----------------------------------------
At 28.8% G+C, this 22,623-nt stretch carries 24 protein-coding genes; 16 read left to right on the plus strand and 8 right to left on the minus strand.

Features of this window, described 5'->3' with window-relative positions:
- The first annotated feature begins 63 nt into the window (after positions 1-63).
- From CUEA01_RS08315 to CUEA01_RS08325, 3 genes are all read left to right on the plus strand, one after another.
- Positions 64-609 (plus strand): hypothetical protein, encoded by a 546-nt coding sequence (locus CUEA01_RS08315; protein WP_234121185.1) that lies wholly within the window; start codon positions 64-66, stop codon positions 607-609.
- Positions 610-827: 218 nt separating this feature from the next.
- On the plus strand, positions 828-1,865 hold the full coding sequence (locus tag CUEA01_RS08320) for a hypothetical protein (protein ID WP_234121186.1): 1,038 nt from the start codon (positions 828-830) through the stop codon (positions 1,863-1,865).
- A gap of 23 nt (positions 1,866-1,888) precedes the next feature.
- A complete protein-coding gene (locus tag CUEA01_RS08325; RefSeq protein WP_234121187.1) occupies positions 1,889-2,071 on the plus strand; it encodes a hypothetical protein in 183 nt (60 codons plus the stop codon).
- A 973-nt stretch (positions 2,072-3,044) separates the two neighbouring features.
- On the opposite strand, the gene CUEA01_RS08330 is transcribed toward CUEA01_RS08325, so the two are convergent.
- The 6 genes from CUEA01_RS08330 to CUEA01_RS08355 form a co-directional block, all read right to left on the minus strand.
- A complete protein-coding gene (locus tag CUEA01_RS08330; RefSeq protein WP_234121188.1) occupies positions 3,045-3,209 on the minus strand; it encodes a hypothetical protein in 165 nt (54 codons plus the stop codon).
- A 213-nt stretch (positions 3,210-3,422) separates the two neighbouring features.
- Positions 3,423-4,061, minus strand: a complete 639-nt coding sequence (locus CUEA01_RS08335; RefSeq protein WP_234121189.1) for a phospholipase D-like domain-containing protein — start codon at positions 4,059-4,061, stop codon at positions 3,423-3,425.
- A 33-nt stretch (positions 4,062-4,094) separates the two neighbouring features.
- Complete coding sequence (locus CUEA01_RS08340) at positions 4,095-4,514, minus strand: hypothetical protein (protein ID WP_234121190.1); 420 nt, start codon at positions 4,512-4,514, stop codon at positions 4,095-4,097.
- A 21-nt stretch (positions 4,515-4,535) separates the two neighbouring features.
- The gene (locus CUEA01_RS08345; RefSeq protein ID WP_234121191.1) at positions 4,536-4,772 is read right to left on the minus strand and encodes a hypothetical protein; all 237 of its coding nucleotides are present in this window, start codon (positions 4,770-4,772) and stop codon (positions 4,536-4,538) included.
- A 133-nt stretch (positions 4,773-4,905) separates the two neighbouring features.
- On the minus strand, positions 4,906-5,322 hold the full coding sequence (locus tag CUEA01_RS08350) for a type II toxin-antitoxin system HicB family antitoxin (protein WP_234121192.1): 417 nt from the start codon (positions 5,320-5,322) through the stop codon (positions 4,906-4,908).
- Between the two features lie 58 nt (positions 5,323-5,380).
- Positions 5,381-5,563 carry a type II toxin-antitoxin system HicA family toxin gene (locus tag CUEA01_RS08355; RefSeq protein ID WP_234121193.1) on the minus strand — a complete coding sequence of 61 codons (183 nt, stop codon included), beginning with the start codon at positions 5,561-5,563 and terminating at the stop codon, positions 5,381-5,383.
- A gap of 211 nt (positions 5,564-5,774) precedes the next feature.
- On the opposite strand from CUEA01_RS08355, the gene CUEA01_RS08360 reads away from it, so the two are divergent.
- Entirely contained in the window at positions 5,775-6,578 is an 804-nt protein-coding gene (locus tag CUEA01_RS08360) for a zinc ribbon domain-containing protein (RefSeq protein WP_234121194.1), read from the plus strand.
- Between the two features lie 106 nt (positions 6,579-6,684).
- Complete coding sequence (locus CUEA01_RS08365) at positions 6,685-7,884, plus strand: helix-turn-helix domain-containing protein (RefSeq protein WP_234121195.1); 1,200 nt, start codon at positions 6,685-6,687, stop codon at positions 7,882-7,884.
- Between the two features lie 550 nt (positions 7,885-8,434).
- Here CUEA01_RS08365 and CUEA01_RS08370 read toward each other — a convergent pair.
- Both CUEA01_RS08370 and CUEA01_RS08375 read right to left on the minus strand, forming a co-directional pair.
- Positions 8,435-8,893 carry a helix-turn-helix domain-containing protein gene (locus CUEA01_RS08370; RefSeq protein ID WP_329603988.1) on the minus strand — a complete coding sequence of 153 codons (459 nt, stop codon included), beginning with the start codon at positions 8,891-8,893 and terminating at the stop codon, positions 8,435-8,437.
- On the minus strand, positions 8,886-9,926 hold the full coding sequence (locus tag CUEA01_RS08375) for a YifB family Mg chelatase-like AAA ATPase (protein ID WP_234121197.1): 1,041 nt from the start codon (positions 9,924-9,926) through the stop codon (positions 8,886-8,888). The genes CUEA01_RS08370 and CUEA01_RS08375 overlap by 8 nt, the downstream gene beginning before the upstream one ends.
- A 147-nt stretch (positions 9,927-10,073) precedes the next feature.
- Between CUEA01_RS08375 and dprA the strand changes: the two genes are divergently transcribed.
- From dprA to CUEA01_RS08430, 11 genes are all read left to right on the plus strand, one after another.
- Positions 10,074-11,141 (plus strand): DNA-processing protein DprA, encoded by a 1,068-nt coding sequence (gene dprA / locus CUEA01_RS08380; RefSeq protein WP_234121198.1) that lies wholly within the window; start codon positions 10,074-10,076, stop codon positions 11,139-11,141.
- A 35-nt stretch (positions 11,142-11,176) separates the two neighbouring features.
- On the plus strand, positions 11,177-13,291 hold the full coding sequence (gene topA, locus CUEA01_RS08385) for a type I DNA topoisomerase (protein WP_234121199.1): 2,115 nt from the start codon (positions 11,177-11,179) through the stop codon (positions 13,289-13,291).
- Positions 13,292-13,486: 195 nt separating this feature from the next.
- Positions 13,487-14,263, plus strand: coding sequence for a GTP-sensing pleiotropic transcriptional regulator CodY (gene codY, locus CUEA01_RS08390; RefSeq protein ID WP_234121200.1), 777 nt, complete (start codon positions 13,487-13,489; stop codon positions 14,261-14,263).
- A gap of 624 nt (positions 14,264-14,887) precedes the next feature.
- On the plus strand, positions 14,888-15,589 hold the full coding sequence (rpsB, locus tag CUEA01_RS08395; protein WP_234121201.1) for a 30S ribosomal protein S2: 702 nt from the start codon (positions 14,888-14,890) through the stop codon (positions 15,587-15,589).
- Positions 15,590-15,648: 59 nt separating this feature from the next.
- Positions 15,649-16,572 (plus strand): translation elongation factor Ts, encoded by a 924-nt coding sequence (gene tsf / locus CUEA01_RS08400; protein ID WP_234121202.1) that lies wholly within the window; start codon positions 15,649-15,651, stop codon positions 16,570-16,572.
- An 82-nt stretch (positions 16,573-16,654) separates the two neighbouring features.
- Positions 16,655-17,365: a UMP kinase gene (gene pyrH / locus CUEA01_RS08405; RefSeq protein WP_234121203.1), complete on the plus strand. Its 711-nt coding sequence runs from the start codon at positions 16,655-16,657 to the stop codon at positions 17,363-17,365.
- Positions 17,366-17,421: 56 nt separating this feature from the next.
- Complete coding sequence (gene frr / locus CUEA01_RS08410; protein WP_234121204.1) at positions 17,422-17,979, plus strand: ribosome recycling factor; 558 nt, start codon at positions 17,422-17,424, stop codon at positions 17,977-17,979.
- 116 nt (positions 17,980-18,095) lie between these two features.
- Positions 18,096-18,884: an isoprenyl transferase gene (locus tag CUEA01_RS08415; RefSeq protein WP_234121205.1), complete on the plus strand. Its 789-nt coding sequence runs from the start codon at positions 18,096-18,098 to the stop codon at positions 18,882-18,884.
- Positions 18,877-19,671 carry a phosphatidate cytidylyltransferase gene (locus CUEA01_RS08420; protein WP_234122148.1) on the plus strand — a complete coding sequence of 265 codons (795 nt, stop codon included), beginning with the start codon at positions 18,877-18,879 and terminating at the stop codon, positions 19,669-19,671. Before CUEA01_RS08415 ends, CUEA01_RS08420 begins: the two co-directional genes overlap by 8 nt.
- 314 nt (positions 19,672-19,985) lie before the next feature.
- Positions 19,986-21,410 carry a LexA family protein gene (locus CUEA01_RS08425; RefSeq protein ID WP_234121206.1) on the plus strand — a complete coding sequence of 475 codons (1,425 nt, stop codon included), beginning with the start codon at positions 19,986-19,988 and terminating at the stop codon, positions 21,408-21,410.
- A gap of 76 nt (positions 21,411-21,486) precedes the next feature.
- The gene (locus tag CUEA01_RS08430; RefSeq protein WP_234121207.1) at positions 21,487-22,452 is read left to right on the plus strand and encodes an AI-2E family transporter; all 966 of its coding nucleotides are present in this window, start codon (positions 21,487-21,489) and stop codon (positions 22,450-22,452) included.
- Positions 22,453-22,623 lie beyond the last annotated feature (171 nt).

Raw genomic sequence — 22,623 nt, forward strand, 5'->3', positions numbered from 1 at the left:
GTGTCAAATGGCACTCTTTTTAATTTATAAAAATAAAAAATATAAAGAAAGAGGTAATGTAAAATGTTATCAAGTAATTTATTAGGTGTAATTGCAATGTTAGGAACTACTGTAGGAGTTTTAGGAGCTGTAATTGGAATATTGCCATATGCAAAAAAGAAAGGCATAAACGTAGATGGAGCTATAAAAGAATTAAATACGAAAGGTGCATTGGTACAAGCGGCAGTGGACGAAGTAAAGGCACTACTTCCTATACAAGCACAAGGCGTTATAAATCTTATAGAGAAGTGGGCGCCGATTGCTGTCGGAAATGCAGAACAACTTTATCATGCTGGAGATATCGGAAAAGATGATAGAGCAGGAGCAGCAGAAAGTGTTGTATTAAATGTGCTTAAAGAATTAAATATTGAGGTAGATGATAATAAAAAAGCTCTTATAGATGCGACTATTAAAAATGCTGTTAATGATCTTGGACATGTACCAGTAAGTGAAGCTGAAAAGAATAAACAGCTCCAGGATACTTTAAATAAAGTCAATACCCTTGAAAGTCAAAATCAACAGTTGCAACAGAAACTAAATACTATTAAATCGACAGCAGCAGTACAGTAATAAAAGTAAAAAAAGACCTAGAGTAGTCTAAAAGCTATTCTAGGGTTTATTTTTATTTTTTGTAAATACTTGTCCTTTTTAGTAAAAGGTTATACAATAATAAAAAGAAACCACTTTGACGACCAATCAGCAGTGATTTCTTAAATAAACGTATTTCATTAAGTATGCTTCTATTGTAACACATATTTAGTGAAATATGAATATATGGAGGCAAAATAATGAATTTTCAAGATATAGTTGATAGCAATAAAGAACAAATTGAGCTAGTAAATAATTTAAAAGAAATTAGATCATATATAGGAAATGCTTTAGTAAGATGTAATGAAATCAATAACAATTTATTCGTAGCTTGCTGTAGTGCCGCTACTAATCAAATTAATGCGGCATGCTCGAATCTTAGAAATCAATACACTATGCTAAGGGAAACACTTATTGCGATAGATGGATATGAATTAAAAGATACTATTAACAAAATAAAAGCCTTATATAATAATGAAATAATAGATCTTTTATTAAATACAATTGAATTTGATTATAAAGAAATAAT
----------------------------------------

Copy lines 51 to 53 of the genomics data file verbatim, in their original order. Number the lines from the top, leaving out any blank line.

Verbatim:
- Positions 18,096-18,884: an isoprenyl transferase gene (locus tag CUEA01_RS08415; RefSeq protein WP_234121205.1), complete on the plus strand. Its 789-nt coding sequence runs from the start codon at positions 18,096-18,098 to the stop codon at positions 18,882-18,884.
- Positions 18,877-19,671 carry a phosphatidate cytidylyltransferase gene (locus CUEA01_RS08420; protein WP_234122148.1) on the plus strand — a complete coding sequence of 265 codons (795 nt, stop codon included), beginning with the start codon at positions 18,877-18,879 and terminating at the stop codon, positions 19,669-19,671. Before CUEA01_RS08415 ends, CUEA01_RS08420 begins: the two co-directional genes overlap by 8 nt.
- 314 nt (positions 19,672-19,985) lie before the next feature.